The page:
As Andreessen Horowitz partner Benedict Evans once put it, “Mobile is eating the world.” And location is to mobile what visuals were to television: it’s the single most differentiating characteristic of mobile devices versus their predecessor, the desktop.
For marketers, location provides valuable insight into consumers’ context as well as real-time data signals for hyper-relevant targeting. That’s why location continues to be a crucial component of mobile marketing strategy.
Marketers and agencies are increasingly turning to location data to deliver smarter targeting, holistic measurement, consumer insights, and more. But how, exactly? And are they satisfied with the outcome of location based initiatives? What are the most common concerns they face when using location data?
To answer these questions and more, Factual partnered with Ad Age to survey advertising agency and brand marketing professionals about their use and perceptions of location data. The research, titled “Why Quality Matters: Location Data for Mobile Advertising Is Only as Good as its Source” is available for download today.
Here are a few key takeaways from the research:
Marketers and agencies continue to increase their investment in both mobile and mobile location data. Survey respondents indicated they plan to increase location data budgets by more than 25% in 2018.
Targeting is the most common use case for location data, while basic geotargeting (i.e., targeting by country, region, DMP, or zip level) is both the most familiar and the most commonly used targeting tactic. Over 73% of respondents currently use basic geotargeting.
Perhaps surprisingly, location based audience targeting is the second most commonly used tactic –– even surpassing real-time geofencing. Audience targeting also received the highest satisfaction ratings of all location based targeting tactics.
Targeting may be the top use case for location data today, but that may not always be the case. When respondents were asked how they plan to employ location data in 2018, an interesting story emerged: more sophisticated use cases like consumer insights and closed-loop measurement are growing.
59% of respondents plan to use insights derived from location data to inform their business strategy in 2018. While 47% of respondents plan to use location data to measure the effectiveness of campaigns at driving offline store visitation.
Most respondents (67%) cite conversion rates as the top key performance indicator (KPI) by which they measure campaigns, followed by leads generated (56.5%), click through rate (CTR) and cost per click (CPC) (55.1%). However, in-store sales ranked very low –– at less than 3%.
Since the vast majority of sales still occur offline, this highlights an important gap in most marketers’ performance reporting.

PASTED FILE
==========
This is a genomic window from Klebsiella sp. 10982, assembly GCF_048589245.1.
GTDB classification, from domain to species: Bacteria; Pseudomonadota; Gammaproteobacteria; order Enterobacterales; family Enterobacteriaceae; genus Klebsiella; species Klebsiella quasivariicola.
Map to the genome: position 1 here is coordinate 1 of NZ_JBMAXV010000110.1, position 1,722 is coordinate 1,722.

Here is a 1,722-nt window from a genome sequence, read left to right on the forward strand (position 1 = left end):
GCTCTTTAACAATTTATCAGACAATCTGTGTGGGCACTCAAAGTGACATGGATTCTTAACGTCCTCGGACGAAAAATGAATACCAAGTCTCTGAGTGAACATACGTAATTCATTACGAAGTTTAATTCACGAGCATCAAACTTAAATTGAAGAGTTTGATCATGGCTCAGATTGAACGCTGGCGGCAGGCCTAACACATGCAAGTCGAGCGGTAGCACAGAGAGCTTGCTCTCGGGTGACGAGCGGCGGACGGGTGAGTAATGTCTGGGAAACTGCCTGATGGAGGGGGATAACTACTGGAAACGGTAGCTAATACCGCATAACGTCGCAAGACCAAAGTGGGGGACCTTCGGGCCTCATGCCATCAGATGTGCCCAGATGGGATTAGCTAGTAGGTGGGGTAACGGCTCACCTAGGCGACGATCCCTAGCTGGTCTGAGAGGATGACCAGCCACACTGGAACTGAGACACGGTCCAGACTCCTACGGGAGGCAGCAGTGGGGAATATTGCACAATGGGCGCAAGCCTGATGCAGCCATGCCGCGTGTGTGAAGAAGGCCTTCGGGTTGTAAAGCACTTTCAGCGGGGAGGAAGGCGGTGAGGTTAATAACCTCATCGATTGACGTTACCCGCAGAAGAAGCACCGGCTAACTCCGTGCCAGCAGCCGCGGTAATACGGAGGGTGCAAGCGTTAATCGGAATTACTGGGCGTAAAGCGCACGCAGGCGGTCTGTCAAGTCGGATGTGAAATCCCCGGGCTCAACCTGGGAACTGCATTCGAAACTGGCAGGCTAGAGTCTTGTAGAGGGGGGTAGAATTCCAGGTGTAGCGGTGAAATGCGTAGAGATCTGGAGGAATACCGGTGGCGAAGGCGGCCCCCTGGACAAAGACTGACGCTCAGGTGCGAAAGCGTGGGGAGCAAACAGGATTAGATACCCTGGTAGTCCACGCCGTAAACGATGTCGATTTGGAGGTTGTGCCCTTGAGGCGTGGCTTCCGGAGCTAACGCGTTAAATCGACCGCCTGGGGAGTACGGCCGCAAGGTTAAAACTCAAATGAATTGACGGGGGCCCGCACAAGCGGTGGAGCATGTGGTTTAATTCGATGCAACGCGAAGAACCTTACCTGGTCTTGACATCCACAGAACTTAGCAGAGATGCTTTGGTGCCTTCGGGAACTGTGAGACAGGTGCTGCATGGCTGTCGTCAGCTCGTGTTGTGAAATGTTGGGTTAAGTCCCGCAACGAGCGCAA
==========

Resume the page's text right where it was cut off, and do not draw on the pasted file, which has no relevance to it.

As found in previous research, data quality and transparency are marketers’ top two concerns regarding location data. More than 80% of respondents indicated that data quality was their single most important consideration when using location data for targeting.
Not only do respondents care about quality, but the majority view it as a serious problem: 58% of respondents viewed the current quality of mobile location as “very/extremely problematic.”
Marketers and agencies are also concerned about transparency, with 55% of respondents rating that the degree of transparency currently available for mobile location data as “very/extremely problematic.” Specifically, more than 75% of respondents want to know how data quality is validated. Most (68%) also want to understand how location based audiences are defined and built, and more than 66% want to know the original source of the data.
We encourage marketers and agencies to expect transparency from data providers and ask questions to help validate data quality, because the effectiveness of any location based marketing initiative is directly correlated with the quality of the underlying location data.
Here are five tips to reference when evaluating location data providers:
Know the Source - When considering location data, understand where the location data comes from and how it’s being cleansed and processed.
More Than Just a Location - Location data is not just “data about a location.” It encompasses both data about the mobile device user, and data about the surrounding world –– or places data. You should understand the how both of these types of data are sourced, cleansed, and validated.
Understand How Place Is Attributed - Seek to understand the methodology used to bring mobile device user and place together, in order to attribute a user visit to a specific place.
Keep it Fresh - Businesses open and close often. Ask your data provider how often their places data is updated to accurately reflect these real-world changes.
Go Global - Consider the global nature of data. It’s important to think of consumers globally, not just in the United States.